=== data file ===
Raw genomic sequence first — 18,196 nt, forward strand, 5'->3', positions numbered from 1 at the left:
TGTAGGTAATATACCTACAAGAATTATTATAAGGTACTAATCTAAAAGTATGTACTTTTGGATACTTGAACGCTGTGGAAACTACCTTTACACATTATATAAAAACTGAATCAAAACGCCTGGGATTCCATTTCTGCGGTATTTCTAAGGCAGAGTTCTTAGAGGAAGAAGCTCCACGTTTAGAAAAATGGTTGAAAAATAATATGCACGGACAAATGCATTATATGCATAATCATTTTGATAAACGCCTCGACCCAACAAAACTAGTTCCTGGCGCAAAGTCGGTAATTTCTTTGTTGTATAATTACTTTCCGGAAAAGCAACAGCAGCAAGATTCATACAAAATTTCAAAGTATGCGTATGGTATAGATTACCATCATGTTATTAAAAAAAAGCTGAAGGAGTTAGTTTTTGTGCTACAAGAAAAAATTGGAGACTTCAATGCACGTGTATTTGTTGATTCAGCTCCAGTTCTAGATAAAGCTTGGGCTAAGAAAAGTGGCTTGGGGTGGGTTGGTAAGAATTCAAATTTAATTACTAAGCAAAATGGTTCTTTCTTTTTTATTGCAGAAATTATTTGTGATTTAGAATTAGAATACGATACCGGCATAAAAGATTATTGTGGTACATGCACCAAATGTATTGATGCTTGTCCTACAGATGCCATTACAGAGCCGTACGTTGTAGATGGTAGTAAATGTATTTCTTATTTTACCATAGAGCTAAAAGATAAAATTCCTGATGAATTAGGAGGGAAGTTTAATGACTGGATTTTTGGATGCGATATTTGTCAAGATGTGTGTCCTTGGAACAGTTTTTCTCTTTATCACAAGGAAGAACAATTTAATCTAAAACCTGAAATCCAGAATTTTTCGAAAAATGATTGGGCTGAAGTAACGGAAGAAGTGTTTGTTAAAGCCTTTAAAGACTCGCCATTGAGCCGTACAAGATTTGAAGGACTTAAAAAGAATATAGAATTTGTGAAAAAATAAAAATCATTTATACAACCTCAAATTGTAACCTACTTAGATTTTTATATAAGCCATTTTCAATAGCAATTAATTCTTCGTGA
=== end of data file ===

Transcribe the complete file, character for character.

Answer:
Raw genomic sequence first — 18,196 nt, forward strand, 5'->3', positions numbered from 1 at the left:
TGTAGGTAATATACCTACAAGAATTATTATAAGGTACTAATCTAAAAGTATGTACTTTTGGATACTTGAACGCTGTGGAAACTACCTTTACACATTATATAAAAACTGAATCAAAACGCCTGGGATTCCATTTCTGCGGTATTTCTAAGGCAGAGTTCTTAGAGGAAGAAGCTCCACGTTTAGAAAAATGGTTGAAAAATAATATGCACGGACAAATGCATTATATGCATAATCATTTTGATAAACGCCTCGACCCAACAAAACTAGTTCCTGGCGCAAAGTCGGTAATTTCTTTGTTGTATAATTACTTTCCGGAAAAGCAACAGCAGCAAGATTCATACAAAATTTCAAAGTATGCGTATGGTATAGATTACCATCATGTTATTAAAAAAAAGCTGAAGGAGTTAGTTTTTGTGCTACAAGAAAAAATTGGAGACTTCAATGCACGTGTATTTGTTGATTCAGCTCCAGTTCTAGATAAAGCTTGGGCTAAGAAAAGTGGCTTGGGGTGGGTTGGTAAGAATTCAAATTTAATTACTAAGCAAAATGGTTCTTTCTTTTTTATTGCAGAAATTATTTGTGATTTAGAATTAGAATACGATACCGGCATAAAAGATTATTGTGGTACATGCACCAAATGTATTGATGCTTGTCCTACAGATGCCATTACAGAGCCGTACGTTGTAGATGGTAGTAAATGTATTTCTTATTTTACCATAGAGCTAAAAGATAAAATTCCTGATGAATTAGGAGGGAAGTTTAATGACTGGATTTTTGGATGCGATATTTGTCAAGATGTGTGTCCTTGGAACAGTTTTTCTCTTTATCACAAGGAAGAACAATTTAATCTAAAACCTGAAATCCAGAATTTTTCGAAAAATGATTGGGCTGAAGTAACGGAAGAAGTGTTTGTTAAAGCCTTTAAAGACTCGCCATTGAGCCGTACAAGATTTGAAGGACTTAAAAAGAATATAGAATTTGTGAAAAAATAAAAATCATTTATACAACCTCAAATTGTAACCTACTTAGATTTTTATATAAGCCATTTTCAATAGCAATTAATTCTTCGTGA